War of the Rebellion: Serial 062 Page 0558 LOUISIANA AND THE TRANS-MISSISSIPPI. Chapter XLVI.

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expect the Indians in front to remain quietly at home, when their white brethren in their rear, many of them, desert their homes because of danger.

I know that it is desirable to send the refugees down to their own country; but your agents are feeding the frightened refugees that have gathered about Fort Gibson, at six or eight times the cost of feeding the same sort of refugees near Lawrence. Before the latter are sent down to join the former it is proper this matter should be understood by you, as well as the greater danger because of their proximity to their enemies.

I must distribute my force in view of preventing, as far as possible, the rebels from crossing in force to the north side of the Arkansas, and will give all the protection I can to Indians who come within reach of my forces so located.

I am also trying to arrange a line of operation, with convenient supports, from Fort Scott to Fort Gibson. This line and these supports will run through the central and best portions of the Indian country, and afford some shelter for Indians. But my force is so limited at present I may not keep this line open. I was sorry to see in the Indian country near our military posts, where the Indians were better protected last year than the Kansas people, the Indians made little or no efforts to cultivate their farms, and I fear that timidity and idleness will greatly increase the difficulty of carrying out your very benevolent and proper desire to secure a renewal of agricultural pursuits by the Indians.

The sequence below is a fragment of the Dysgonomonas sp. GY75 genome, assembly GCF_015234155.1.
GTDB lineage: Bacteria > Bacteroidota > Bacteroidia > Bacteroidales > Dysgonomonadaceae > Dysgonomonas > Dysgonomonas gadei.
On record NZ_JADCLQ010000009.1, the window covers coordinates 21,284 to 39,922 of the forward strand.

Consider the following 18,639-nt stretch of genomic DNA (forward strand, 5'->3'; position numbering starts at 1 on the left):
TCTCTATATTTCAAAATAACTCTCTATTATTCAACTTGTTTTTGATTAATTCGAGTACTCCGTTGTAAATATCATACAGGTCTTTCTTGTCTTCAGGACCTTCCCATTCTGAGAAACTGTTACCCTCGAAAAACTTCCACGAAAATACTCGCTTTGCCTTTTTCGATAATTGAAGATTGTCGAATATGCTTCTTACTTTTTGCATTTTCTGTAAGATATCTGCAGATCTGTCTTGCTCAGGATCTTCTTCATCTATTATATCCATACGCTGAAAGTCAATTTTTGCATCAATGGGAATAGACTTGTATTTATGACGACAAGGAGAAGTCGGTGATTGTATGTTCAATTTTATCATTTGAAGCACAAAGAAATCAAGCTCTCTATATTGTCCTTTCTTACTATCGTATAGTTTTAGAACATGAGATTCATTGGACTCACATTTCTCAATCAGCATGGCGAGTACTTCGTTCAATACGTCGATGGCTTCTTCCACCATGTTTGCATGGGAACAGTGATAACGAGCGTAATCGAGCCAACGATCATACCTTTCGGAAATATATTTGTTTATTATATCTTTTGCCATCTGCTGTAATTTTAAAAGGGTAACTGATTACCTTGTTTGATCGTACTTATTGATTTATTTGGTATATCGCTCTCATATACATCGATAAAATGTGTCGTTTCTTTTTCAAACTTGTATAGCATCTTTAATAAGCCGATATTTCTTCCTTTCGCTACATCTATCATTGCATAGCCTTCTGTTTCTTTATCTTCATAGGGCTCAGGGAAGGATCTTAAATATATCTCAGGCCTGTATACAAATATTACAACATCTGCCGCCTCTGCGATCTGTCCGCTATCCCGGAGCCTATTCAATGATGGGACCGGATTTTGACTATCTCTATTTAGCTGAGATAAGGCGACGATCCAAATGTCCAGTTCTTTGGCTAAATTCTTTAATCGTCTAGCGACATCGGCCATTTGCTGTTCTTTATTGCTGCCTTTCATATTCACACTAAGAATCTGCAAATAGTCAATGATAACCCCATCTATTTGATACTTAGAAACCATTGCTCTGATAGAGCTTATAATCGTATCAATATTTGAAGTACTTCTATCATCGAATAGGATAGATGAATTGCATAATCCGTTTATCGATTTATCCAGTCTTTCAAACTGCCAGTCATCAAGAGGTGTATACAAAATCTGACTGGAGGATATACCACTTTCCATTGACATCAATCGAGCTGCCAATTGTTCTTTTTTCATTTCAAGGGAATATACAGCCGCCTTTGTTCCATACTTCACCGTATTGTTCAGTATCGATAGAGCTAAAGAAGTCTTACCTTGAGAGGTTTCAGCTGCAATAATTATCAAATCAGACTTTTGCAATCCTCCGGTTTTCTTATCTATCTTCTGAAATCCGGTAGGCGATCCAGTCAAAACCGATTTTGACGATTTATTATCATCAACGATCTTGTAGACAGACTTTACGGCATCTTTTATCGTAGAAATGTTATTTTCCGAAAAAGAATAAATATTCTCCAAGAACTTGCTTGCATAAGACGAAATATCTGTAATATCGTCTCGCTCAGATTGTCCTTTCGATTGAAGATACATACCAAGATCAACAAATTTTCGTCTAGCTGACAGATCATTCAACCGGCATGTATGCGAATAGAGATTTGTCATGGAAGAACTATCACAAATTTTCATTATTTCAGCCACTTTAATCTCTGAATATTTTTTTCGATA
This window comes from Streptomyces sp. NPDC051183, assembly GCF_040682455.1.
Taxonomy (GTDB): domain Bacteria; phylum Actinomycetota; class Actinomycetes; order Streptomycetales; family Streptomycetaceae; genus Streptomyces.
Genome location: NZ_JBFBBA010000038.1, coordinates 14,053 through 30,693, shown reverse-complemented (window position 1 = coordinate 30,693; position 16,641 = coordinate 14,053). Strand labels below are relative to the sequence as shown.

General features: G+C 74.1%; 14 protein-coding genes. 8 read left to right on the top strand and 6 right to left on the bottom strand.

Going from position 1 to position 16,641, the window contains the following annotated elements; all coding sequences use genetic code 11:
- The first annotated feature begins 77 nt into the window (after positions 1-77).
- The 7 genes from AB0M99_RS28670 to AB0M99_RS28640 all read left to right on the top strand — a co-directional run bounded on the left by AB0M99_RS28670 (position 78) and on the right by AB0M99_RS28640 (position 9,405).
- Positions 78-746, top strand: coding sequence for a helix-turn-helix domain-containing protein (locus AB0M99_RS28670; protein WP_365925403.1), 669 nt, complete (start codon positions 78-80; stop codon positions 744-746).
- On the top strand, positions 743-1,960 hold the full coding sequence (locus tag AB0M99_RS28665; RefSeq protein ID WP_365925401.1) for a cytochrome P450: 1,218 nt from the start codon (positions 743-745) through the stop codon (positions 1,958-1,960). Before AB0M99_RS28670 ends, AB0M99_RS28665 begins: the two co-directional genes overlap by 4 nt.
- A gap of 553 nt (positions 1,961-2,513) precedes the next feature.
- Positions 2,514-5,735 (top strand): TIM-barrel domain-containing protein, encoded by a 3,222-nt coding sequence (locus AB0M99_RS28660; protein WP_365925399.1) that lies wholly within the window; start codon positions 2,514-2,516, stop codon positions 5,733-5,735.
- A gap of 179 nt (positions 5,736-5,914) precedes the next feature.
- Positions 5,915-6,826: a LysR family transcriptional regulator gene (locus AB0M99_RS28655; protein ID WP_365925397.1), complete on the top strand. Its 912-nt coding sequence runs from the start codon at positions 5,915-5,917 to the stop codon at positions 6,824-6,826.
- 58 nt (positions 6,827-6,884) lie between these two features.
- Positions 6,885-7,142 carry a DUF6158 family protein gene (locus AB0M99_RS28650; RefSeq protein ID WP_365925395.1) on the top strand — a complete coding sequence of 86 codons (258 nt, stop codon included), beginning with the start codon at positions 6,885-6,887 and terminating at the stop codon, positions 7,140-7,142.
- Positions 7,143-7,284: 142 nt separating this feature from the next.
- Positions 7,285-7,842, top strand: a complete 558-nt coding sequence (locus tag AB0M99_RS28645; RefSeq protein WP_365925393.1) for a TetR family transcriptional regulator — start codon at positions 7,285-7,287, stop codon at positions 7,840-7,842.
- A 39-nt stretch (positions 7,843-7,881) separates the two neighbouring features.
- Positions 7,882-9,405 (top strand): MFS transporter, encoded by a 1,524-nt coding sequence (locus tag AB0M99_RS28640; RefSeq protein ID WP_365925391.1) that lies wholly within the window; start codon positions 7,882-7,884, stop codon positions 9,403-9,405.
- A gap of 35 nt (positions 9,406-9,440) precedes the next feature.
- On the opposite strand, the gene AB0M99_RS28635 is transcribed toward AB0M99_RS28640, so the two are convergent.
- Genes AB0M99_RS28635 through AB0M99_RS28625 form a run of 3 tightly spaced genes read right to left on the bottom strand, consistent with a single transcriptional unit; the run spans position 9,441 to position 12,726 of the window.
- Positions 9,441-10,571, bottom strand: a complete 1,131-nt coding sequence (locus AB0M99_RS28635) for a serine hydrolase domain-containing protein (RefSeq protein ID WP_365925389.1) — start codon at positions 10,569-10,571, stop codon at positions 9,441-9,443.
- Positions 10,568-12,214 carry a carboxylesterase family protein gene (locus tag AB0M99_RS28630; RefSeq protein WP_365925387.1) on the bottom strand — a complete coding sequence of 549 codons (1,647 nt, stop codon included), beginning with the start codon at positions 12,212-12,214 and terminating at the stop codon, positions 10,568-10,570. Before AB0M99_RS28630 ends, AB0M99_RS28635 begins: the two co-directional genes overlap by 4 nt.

I have seen the communication of Cherokee chief men to your Department, urging the matter of locating troops at certain points, to guard these Indians, and asking that Indian troops may be used for this service. As far as the service will allow, I will gladly conform to those wishes, but the locations do not suit my views of a proper disposition of my present forces to check apprehended movements of rebels, and there is no telling what changes rebels may make, and what corresponding changes I would have to adopt. Clearly the Arkansas River, in preference to interior points, must be well guarded. The Indian troops are all we now have above Fort Smith to protect the lines and posts, and there is no idea on my part of removing them. But we need white troops also in addition to these.

Your suggestion favoring the assignment of General Mitchell to the command in that region was not received in time to give it the effective success I should have been pleased to accord to a request emanating from so high a source.

I had assigned General Blunt to the front, to which his rank and former success in conquering and repelling the foe seemed to entitle him. Colonel Phillips, of Fort Gibson, is apparently the most devoted friend of the Indians, but he cannot and does not promise what we would all like to-peace and security to the Indian country. It would not seem proper for me to present my views of adequate force and proper movement of troops beyond my own lines except to such proper commanders as should be advised and desire them. You will, however, yourself perceive that I have need of more men and means to drive the enemy beyond Red River, and make that instead of the Arkansas the line of defense. I desire to avoid relinquishment of forfeitures, express or implied. The letters to chiefs concerning a surrender and restoration to their rights you will perceive were written by Colonel Phillips before receiving mine